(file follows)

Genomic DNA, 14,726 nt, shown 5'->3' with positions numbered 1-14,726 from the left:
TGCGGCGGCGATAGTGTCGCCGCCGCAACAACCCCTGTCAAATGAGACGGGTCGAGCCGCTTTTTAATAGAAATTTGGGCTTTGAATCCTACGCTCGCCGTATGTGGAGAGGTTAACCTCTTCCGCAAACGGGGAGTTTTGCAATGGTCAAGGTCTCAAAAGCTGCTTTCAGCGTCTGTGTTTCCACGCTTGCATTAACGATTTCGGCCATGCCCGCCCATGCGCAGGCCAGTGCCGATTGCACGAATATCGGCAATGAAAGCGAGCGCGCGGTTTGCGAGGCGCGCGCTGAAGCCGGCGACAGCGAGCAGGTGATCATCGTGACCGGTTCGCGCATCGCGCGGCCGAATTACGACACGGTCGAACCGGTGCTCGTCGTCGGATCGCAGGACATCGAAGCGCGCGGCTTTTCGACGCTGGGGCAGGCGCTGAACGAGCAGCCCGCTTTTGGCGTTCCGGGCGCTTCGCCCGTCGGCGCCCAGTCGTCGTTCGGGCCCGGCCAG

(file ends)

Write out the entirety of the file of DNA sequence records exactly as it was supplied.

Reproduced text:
Genomic DNA, 14,726 nt, shown 5'->3' with positions numbered 1-14,726 from the left:
TGCGGCGGCGATAGTGTCGCCGCCGCAACAACCCCTGTCAAATGAGACGGGTCGAGCCGCTTTTTAATAGAAATTTGGGCTTTGAATCCTACGCTCGCCGTATGTGGAGAGGTTAACCTCTTCCGCAAACGGGGAGTTTTGCAATGGTCAAGGTCTCAAAAGCTGCTTTCAGCGTCTGTGTTTCCACGCTTGCATTAACGATTTCGGCCATGCCCGCCCATGCGCAGGCCAGTGCCGATTGCACGAATATCGGCAATGAAAGCGAGCGCGCGGTTTGCGAGGCGCGCGCTGAAGCCGGCGACAGCGAGCAGGTGATCATCGTGACCGGTTCGCGCATCGCGCGGCCGAATTACGACACGGTCGAACCGGTGCTCGTCGTCGGATCGCAGGACATCGAAGCGCGCGGCTTTTCGACGCTGGGGCAGGCGCTGAACGAGCAGCCCGCTTTTGGCGTTCCGGGCGCTTCGCCCGTCGGCGCCCAGTCGTCGTTCGGGCCCGGCCAG